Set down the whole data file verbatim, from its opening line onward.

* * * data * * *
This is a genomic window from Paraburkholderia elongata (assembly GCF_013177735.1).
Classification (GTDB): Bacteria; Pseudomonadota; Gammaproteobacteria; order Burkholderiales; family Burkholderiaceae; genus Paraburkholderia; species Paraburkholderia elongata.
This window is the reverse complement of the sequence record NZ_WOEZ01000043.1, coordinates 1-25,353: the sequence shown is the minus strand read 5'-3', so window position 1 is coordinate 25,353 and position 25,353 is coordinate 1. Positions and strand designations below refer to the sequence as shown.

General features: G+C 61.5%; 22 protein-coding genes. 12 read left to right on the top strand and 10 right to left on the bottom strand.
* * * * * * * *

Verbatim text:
This is a genomic window from Paraburkholderia elongata (assembly GCF_013177735.1).
Classification (GTDB): Bacteria; Pseudomonadota; Gammaproteobacteria; order Burkholderiales; family Burkholderiaceae; genus Paraburkholderia; species Paraburkholderia elongata.
This window is the reverse complement of the sequence record NZ_WOEZ01000043.1, coordinates 1-25,353: the sequence shown is the minus strand read 5'-3', so window position 1 is coordinate 25,353 and position 25,353 is coordinate 1. Positions and strand designations below refer to the sequence as shown.

General features: G+C 61.5%; 22 protein-coding genes. 12 read left to right on the top strand and 10 right to left on the bottom strand.